Limited number of passengers from Singapore and 6 Chinese cities—Shanghai, Tianjin, Chongqing, Guangdong, Jiangsu and Zhejiang will be able to travel between the two countries without spending any quarantine period. Currently, there is a 14-day quarantine period for travellers from both countries.
On 26.06.2020, the Government of Malaysia made a statement that a travel bubble with Singapore and other ASEAN countries is being considered. To date, there are no confirmations on the same.
Malaysia is in talks with Singapore and Brunei to create “green lanes” for less restricted travel
Malaysia has recorded a total of 8,600 confirmed coronavirus cases and 121 deaths as of 26.06.2020, while Singapore has more than 42,000 confirmed cases and 26 deaths. As at 10.08.2020, Malaysia and Singapore have commenced the application for the Reciprocal Green Lanes and travels will begin on 17.08.2020. The two countries are in the midst of discussing the guidelines and have approached Australia and New Zealand too. “This is in planning but we have not allowed any country yet,” as announced by the Director-General of Health, Dato’ Seri Dr. Noor Hisham bin Abdullah on 26 Jun 2020. “It must be mutual, some issues must be ironed out by both countries before we can allow the green lane or green bubble.”
“If we can handle the pandemic as soon as possible, then the economy can actually continue and livelihoods can continue,” Dato’ Seri Dr. Noor Hisham bin Abdullah said. As such, if the pandemic is under control, and with the establishment of travel bubbles in between countries, it means that trades and businesses can resume and facilitate the boost to the economy. Thus, the people can continue to do businesses to ensure sustainability and survivability.
Are we bound by the World Health Organisation (“WHO”) Constitution and Regulation?
Every State has the obligation to inform the WHO of anomalous situations that have occurred in their territories related to human health in 24 hours. Article 7 of the International Health Regulations 2005 (“IHR”) provides that “If a State Party has evidence of an unexpected or unusual public health event within its territory, irrespective of origin or source, which may constitute a public health emergency of international concern, it shall provide to WHO all relevant public health information.”
There is a possibility that a State would be held accountable for the various issues related to the pandemic if proven that the State has not taken the necessary precautions to prevent the spread of the Coronavirus. Therefore, a violation of the 2005 WHO International Health Regulations and/or the WHO Constitution itself might open the door to the jurisdiction of the International Court of Justice.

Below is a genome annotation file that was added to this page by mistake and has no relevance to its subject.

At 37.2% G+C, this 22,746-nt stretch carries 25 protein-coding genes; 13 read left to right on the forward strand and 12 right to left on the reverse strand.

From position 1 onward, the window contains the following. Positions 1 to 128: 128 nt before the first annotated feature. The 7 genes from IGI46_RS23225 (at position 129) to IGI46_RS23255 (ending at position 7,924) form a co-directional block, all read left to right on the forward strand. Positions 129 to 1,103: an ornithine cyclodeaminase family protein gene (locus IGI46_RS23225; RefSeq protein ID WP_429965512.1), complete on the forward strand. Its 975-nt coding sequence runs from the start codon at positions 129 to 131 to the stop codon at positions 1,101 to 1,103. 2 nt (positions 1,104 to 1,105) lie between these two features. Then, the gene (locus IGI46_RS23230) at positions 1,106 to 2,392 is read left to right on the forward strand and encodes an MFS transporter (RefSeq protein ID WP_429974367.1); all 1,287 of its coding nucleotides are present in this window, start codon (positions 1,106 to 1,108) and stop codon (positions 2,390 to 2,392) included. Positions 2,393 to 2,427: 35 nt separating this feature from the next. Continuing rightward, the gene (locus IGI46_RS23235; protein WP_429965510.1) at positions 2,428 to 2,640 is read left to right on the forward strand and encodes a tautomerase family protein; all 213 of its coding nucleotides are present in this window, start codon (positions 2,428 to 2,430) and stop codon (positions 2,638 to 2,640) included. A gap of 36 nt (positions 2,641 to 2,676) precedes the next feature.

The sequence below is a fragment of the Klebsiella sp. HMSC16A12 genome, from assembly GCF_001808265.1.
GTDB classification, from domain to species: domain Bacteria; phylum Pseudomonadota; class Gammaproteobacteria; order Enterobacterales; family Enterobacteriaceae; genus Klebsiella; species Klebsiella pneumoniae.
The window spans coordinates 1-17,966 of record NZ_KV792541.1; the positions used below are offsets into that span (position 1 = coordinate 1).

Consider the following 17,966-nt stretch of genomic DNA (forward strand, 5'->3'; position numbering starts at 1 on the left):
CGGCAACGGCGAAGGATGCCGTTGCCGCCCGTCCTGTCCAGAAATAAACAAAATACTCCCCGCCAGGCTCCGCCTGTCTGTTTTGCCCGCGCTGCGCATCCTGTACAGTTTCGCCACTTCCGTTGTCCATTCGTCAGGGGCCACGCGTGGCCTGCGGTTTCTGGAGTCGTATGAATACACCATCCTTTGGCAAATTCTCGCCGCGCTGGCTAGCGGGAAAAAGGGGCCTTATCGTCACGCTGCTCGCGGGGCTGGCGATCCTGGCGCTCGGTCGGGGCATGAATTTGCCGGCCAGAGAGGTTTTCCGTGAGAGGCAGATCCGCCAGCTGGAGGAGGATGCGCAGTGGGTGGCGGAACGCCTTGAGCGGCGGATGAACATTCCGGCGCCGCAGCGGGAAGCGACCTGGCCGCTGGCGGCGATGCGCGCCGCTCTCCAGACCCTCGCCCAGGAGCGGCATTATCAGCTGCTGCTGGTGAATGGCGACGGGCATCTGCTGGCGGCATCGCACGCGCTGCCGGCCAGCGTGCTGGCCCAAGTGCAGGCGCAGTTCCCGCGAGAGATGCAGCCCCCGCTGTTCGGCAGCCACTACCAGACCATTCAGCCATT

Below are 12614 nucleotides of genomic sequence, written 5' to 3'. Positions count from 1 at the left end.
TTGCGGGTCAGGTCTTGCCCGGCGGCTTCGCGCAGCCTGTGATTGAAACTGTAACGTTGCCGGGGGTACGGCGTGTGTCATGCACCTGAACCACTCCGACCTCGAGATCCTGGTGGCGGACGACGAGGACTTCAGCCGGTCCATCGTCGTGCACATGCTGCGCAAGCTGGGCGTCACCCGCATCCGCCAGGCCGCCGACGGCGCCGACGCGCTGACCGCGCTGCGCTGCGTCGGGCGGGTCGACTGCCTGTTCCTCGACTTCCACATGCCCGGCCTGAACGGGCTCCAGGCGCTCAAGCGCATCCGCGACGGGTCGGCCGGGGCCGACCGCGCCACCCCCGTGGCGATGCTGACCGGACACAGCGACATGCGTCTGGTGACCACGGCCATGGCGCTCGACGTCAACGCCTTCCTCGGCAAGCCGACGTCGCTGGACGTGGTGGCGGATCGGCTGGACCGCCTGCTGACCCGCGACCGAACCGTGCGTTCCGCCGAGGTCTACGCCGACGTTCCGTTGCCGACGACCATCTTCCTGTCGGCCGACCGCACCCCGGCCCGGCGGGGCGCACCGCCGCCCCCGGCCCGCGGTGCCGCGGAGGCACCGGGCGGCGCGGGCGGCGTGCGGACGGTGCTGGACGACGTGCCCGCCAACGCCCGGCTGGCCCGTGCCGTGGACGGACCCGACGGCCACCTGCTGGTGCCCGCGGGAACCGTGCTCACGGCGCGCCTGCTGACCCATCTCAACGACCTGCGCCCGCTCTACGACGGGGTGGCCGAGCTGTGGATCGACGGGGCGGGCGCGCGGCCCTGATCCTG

The WHO Constitution provides for recourse to the International Court of Justice as provided in Article 75 of the WHO Constitution:
“Any question or dispute concerning the interpretation or application of this Constitution which is not settled by negotiation or by the Health Assembly shall be referred to the International Court of Justice in conformity with the Statute of the Court, unless the parties concerned agree on another mode of settlement”.
According to a few experts and activists in the United States, the concept of the travel bubble might be seen as unconstitutional under the U.S Constitutional principles because of its discriminatory nature and is against equality to different nations or nationalities.
In short, although the travel bubble is not the perfect solution now, it is undoubtedly a step towards the right direction. For now, these travel bubbles have proven to be an alternative for those looking to get their economies back on track. For us travelers, travel bubbles are giving us hope that we may soon be able to once again explore the world. So, we could Just Travel!
- Five Things to Know About Travel Bubbles
- What is a Travel Bubble? Here’s Everything You Need to Know About the Buzzy New Term in Travel
- Malaysia Plans Travel Bubbles With Singapore and Brunei
- Travel bubbles can be catalyst to restart international travel
- Malaysia begins talks with neighbours on ‘travel bubble’
- Malaysia discussing travel bubbles known as ‘green lanes’ with Singapore and Brunei
- State Responsibility and COVID-19: Bringing China to the International Court of Justice?
Published on 12 August 2020